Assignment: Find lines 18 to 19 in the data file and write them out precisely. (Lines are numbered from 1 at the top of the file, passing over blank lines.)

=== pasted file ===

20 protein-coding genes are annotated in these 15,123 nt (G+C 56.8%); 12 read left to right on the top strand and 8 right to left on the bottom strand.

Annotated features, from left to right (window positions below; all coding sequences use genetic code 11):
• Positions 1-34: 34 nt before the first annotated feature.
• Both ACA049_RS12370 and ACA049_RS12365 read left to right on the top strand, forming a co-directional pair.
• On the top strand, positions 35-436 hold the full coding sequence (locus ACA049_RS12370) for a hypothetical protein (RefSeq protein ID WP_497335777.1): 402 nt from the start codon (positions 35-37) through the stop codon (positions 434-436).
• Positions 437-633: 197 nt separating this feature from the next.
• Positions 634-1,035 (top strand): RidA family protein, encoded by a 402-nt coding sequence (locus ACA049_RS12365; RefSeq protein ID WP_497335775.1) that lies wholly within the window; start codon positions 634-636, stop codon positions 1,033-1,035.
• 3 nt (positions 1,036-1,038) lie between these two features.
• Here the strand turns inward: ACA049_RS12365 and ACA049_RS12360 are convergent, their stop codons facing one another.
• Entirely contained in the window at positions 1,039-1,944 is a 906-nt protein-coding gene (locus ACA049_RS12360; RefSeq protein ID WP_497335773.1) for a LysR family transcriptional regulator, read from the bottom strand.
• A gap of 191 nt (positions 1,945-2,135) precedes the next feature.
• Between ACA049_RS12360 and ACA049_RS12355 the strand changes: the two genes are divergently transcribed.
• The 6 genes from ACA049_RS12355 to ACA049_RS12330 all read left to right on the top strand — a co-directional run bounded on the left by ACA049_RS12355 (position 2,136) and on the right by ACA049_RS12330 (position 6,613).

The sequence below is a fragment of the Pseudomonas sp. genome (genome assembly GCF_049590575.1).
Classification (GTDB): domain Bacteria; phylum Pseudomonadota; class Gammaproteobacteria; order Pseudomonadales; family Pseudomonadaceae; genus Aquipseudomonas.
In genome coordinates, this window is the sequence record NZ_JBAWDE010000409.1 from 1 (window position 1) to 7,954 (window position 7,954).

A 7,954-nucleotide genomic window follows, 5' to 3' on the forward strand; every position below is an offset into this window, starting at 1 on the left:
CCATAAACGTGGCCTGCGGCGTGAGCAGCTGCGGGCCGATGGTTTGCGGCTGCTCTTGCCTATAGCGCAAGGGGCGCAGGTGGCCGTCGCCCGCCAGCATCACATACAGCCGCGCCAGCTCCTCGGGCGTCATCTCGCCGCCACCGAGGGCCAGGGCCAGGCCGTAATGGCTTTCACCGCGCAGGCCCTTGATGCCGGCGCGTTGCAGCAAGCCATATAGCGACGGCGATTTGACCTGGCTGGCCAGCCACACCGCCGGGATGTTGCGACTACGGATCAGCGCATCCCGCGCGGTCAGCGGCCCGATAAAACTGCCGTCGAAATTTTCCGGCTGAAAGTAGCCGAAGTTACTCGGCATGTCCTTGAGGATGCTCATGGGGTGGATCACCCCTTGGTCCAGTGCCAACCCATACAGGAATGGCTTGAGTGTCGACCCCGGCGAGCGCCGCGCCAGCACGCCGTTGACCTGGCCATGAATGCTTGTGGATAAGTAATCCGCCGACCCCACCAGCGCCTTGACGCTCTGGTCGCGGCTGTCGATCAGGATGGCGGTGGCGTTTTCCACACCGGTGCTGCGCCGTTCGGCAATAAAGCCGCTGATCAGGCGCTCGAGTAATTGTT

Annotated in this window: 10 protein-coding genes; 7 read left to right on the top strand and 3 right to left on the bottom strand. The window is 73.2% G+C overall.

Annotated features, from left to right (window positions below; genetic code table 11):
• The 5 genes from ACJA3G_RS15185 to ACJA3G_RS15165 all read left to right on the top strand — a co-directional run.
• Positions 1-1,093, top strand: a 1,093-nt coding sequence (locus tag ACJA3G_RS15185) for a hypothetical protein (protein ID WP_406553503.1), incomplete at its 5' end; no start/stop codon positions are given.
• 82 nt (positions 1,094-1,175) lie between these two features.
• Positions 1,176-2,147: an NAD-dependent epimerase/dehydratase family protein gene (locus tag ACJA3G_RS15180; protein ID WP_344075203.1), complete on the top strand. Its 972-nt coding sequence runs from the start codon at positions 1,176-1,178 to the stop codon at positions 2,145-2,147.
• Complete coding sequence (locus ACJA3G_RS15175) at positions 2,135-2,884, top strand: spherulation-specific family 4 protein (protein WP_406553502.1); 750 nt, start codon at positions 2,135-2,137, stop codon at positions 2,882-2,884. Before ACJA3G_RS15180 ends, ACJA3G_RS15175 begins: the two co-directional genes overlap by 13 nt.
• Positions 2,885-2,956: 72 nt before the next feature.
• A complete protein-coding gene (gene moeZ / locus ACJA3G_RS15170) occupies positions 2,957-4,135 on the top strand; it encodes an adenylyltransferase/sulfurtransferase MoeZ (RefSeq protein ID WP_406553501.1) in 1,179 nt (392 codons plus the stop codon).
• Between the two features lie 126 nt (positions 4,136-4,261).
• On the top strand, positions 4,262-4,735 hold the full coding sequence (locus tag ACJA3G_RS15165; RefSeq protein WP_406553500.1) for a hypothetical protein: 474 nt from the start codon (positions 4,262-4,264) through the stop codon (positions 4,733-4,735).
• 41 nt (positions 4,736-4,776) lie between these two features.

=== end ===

CCATAAACGTGGCCTGCGGCGTGAGCAGCTGCGGGCCGATGGTTTGCGGCTGCTCTTGCCTATAGCGCAAGGGGCGCAGGTGGCCGTCGCCCGCCAGCATCACATACAGCCGCGCCAGCTCCTCGGGCGTCATCTCGCCGCCACCGAGGGCCAGGGCCAGGCCGTAATGGCTTTCACCGCGCAGGCCCTTGATGCCGGCGCGTTGCAGCAAGCCATATAGCGACGGCGATTTGACCTGGCTGGCCAGCCACACCGCCGGGATGTTGCGACTACGGATCAGCGCATCCCGCGCGGTCAGCGGCCCGATAAAACTGCCGTCGAAATTTTCCGGCTGAAAGTAGCCGAAGTTACTCGGCATGTCCTTGAGGATGCTCATGGGGTGGATCACCCCTTGGTCCAGTGCCAACCCATACAGGAATGGCTTGAGTGTCGACCCCGGCGAGCGCCGCGCCAGCACGCCGTTGACCTGGCCATGAATGCTTGTGGATAAGTAATCCGCCGACCCCACCAGCGCCTTGACGCTCTGGTCGCGGCTGTCGATCAGGATGGCGGTGGCGTTTTCCACACCGGTGCTGCGCCGTTCGGCAATAAAGCCGCTGATCAGGCGCTCGAGTAATTGTT

Annotated in this window: 10 protein-coding genes; 7 read left to right on the top strand and 3 right to left on the bottom strand. The window is 73.2% G+C overall.